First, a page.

For more information on the sharp-shinned hawk, please visit these web sites by clicking on their link:
Cornell Lab of Ornithology – http://www.allaboutbirds.org/guide/Sharp-shinned_Hawk/id
Wikipedia – http://en.wikipedia.org/wiki/Sharp-shinned_hawk
This male belted kingfisher was seen in late October at Iron Point, just a short walk from the White Tail trail. These birds are found year-round near most open bodies of water, where they hunt primarily fish by plunging head first into the water. They can frequently be seen perched in a tree overhanging the water. They will also hunt amphibians, reptiles, insects, and small mammals.
The belted Kingfisher is 11-14” long, with a wingspan of 19-23”, and weighing 5-6 oz. This unusual species builds its nest in a cavity in a river or sandy bank, reached by a horizontal tunnel. Belted Kingfishers are also unusual due to the females being more colorful than the males, having a rufous band on the belly.
For more information on the belted kingfisher, please visit these web sites by clicking on their link:
Cornell Lab of Ornithology – http://www.allaboutbirds.org/guide/Belted_Kingfisher/id
Wikipedia – http://en.wikipedia.org/wiki/Belted_Kingfisher
Osprey facts by Brent Byers
The osprey, a large bird with a wingspan of 4.5 to 6 feet weighs about four pounds. They have a dark brown back, a white belly, and a white head which features a dark stripe running from the eyes to the back of the head. Because of that white head they are sometimes confused with the larger bald eagle.
Unlike the bald eagle which stays in our area all year, osprey migrate. They arrive in our area in March and start the five month period of nesting and raising their young. Like bald eagles, osprey reuse old nests, adding new material to them each season. Osprey prefer to nest in trees near water or structures directly over water and eat mostly fish. Osprey three years or older usually mate for life. Around the end of April, the female will lay from 2 to 4 eggs, a few days apart. The eggs will hatch 4 or 5 weeks later in that same sequence. The female stays on the nest the majority of the time with the male supplying most of the food.
The excitement begins about eight weeks after hatching when the chicks begin to fledge. They call incessantly as they fly, and seem to be saying “Watch me, watch me!” or “Mom, I think I deserve a prize for flying”. They still use their nest for home base until they migrate which begins in late August for the adults. The newly fledged birds, however, linger a few weeks longer, a strategy which buys them additional time to improve fishing and flying techniques.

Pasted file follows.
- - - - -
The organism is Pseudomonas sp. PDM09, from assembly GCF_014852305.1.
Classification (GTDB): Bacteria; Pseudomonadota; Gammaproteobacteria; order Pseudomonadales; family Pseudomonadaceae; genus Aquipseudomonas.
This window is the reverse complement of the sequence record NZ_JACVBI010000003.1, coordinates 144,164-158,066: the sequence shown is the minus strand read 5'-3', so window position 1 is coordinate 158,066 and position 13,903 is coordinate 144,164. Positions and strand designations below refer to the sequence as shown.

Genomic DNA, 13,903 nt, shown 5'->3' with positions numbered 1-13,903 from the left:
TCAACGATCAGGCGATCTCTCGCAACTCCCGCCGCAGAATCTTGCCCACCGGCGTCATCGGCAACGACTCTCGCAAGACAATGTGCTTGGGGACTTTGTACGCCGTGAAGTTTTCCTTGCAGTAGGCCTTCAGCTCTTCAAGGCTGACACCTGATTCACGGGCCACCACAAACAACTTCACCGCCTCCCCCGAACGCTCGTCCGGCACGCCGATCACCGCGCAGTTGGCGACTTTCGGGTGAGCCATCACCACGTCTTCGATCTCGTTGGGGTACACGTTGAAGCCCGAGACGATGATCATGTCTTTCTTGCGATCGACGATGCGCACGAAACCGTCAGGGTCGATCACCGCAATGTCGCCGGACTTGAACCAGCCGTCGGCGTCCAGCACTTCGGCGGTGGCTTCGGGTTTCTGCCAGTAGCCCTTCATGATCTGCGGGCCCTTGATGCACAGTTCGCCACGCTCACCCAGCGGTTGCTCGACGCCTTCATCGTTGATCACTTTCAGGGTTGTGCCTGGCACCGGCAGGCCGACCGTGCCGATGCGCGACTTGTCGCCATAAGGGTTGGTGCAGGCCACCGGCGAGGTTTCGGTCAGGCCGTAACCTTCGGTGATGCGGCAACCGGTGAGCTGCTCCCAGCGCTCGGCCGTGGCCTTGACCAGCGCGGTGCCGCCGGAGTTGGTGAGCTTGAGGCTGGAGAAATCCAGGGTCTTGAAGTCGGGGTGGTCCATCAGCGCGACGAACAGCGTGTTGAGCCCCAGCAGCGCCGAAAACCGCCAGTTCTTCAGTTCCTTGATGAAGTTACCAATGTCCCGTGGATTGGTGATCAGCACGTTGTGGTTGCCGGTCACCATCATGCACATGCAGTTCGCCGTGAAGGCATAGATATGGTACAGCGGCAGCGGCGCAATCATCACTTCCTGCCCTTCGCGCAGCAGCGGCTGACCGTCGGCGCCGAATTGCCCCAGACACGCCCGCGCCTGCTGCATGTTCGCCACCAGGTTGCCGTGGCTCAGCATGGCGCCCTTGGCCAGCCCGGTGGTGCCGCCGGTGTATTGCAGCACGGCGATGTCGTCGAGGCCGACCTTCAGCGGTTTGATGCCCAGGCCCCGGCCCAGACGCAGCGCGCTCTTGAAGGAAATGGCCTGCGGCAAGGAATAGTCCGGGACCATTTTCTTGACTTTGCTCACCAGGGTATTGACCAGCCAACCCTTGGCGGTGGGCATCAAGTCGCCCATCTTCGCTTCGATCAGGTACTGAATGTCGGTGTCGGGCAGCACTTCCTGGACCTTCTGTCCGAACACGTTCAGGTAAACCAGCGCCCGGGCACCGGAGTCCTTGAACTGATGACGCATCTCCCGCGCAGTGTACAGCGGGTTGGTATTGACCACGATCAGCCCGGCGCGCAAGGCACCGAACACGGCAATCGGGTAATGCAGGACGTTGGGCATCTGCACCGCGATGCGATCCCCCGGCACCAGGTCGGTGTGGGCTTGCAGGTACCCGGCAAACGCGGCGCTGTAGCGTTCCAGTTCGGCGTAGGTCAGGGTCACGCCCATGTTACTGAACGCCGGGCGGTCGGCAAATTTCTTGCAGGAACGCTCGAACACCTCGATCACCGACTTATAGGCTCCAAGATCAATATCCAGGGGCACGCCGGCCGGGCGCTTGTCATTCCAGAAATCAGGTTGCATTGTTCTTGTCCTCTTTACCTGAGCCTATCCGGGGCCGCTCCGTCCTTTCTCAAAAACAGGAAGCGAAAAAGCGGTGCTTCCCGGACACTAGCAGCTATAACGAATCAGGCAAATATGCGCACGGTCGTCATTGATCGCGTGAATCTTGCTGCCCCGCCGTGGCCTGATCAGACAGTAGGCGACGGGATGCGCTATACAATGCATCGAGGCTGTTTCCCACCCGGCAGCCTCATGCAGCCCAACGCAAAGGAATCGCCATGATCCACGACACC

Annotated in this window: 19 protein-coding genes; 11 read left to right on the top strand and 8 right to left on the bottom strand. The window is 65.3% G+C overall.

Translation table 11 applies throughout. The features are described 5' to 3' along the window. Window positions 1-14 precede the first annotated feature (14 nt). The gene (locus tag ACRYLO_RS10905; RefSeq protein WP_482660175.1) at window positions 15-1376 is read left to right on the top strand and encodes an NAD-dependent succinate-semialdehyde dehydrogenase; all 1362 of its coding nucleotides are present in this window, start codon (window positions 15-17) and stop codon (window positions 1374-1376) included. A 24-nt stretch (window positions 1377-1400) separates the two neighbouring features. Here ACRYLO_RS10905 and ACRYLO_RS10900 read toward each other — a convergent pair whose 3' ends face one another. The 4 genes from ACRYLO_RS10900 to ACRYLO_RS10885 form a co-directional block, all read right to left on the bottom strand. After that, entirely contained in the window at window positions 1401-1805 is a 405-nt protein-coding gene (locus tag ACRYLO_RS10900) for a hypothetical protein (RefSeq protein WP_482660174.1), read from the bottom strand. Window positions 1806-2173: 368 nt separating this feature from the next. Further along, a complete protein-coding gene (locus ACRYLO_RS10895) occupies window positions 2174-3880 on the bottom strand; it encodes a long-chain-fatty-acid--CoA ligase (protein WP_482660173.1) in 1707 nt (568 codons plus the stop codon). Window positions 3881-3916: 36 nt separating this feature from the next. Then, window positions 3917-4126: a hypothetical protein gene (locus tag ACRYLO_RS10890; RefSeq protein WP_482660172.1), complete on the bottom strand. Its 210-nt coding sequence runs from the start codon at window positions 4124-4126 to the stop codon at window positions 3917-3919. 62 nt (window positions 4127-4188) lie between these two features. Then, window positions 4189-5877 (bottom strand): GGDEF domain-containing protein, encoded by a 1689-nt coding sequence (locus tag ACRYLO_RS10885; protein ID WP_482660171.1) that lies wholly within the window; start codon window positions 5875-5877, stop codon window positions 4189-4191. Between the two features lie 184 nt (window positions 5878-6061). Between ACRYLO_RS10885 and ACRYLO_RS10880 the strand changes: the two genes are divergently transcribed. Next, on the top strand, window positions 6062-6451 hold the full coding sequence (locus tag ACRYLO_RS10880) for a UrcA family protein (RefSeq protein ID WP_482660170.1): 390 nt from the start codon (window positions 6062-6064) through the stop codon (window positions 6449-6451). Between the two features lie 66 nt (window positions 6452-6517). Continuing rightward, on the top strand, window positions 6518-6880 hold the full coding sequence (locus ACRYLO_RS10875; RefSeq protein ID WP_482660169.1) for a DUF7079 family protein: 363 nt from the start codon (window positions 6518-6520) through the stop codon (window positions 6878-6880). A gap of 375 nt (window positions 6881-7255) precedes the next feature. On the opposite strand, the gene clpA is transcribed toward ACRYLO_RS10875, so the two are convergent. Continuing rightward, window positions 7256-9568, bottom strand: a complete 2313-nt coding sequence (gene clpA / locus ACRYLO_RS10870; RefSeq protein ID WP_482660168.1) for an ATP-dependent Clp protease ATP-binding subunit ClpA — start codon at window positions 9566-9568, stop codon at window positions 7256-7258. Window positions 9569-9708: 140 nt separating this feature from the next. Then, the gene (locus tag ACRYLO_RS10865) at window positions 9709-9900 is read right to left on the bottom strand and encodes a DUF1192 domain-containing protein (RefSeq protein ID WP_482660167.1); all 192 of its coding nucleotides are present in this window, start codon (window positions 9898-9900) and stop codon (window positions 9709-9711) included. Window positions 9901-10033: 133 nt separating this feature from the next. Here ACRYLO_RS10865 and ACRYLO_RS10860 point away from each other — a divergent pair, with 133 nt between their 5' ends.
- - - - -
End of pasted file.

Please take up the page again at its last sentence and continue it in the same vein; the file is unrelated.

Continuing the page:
Even though fish may still be abundant in the bay, it is believed that the shorter length of day triggers the start of migration. Birds from the mid-Atlantic will arrive at their winter homes in Brazil by early November and by February will start heading north again.
For more information, please visit these web sites by clicking the links:
A blue heron takes off from the creek at Marshy Point, not far from the boat pier. Because of strong winds on the day this was taken, much of the water had left the creek and made fishing quite a bit easier for birds of all varieties.
The great blue heron can be found near wetlands in North and Central America. It has a wing span ranging from 5.5–6.5 ft. and weighs approximately 4.5–8 lbs. The heron’s main food source is fish, but it will also feed on shrimp, crabs, small rodents, and insects. It makes a deep croaking sound during breeding season or when disturbed.
For more information on the great blue heron, please visit these web sites by clicking on their link:
Wikipedia – http://en.wikipedia.org/wiki/Great_Blue_Heron
Injured Wildlife: Frequently Asked Questions
If you found a wild animal that appears to be in need of help:
Please do not kidnap a healthy wild animal. Use the following information to help you determine if the animal is really in trouble. In some cases, baby animals may appear to be alone and orphaned but the mother is really just hidden out of sight.
If an animal is obviously in need of help and shows signs of a problem—such birds entangled in fishing line, baby birds on the ground, a bird that has hit a window, a fawn that seems malnourished, a bat on the ground, or some other problem—please consult the information below or call one of the suggested wildlife phone numbers.
Important safety information:
Only adults should ever handle a wild animal, and should be extremely cautious when rescuing wildlife. If you have consulted with a wildlife expert and determined that an animal needs help:
- Please wear gloves and use a blanket or towel to catch the animal.
- Gently place the animal into a cardboard box or paper bag. Be careful! A wild animal that is hurt or frightened could bite or scratch.
- Some animals should not be handled by people without proper training.